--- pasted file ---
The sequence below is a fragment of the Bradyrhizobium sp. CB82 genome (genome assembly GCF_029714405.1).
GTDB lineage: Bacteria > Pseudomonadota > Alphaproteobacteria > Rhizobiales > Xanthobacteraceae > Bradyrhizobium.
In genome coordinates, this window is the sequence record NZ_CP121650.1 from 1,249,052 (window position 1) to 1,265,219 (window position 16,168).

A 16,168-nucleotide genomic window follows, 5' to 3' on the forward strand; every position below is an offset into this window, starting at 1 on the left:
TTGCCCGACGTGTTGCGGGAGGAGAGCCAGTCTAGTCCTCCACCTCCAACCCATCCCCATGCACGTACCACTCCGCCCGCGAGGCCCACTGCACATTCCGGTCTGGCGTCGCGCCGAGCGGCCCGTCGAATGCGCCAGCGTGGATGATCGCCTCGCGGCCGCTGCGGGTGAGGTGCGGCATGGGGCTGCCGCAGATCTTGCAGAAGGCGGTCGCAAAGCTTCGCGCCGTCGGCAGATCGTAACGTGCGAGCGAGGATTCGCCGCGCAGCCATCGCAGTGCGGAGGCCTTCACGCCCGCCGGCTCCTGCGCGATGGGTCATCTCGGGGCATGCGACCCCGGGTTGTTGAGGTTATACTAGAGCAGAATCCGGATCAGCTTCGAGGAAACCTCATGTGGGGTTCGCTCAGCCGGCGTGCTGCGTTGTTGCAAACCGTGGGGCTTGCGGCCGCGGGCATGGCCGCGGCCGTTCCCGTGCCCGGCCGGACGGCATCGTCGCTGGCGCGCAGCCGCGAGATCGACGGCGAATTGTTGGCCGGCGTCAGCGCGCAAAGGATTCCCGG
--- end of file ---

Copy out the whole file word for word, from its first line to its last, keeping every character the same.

The sequence below is a fragment of the Bradyrhizobium sp. CB82 genome (genome assembly GCF_029714405.1).
GTDB lineage: Bacteria > Pseudomonadota > Alphaproteobacteria > Rhizobiales > Xanthobacteraceae > Bradyrhizobium.
In genome coordinates, this window is the sequence record NZ_CP121650.1 from 1,249,052 (window position 1) to 1,265,219 (window position 16,168).

A 16,168-nucleotide genomic window follows, 5' to 3' on the forward strand; every position below is an offset into this window, starting at 1 on the left:
TTGCCCGACGTGTTGCGGGAGGAGAGCCAGTCTAGTCCTCCACCTCCAACCCATCCCCATGCACGTACCACTCCGCCCGCGAGGCCCACTGCACATTCCGGTCTGGCGTCGCGCCGAGCGGCCCGTCGAATGCGCCAGCGTGGATGATCGCCTCGCGGCCGCTGCGGGTGAGGTGCGGCATGGGGCTGCCGCAGATCTTGCAGAAGGCGGTCGCAAAGCTTCGCGCCGTCGGCAGATCGTAACGTGCGAGCGAGGATTCGCCGCGCAGCCATCGCAGTGCGGAGGCCTTCACGCCCGCCGGCTCCTGCGCGATGGGTCATCTCGGGGCATGCGACCCCGGGTTGTTGAGGTTATACTAGAGCAGAATCCGGATCAGCTTCGAGGAAACCTCATGTGGGGTTCGCTCAGCCGGCGTGCTGCGTTGTTGCAAACCGTGGGGCTTGCGGCCGCGGGCATGGCCGCGGCCGTTCCCGTGCCCGGCCGGACGGCATCGTCGCTGGCGCGCAGCCGCGAGATCGACGGCGAATTGTTGGCCGGCGTCAGCGCGCAAAGGATTCCCGG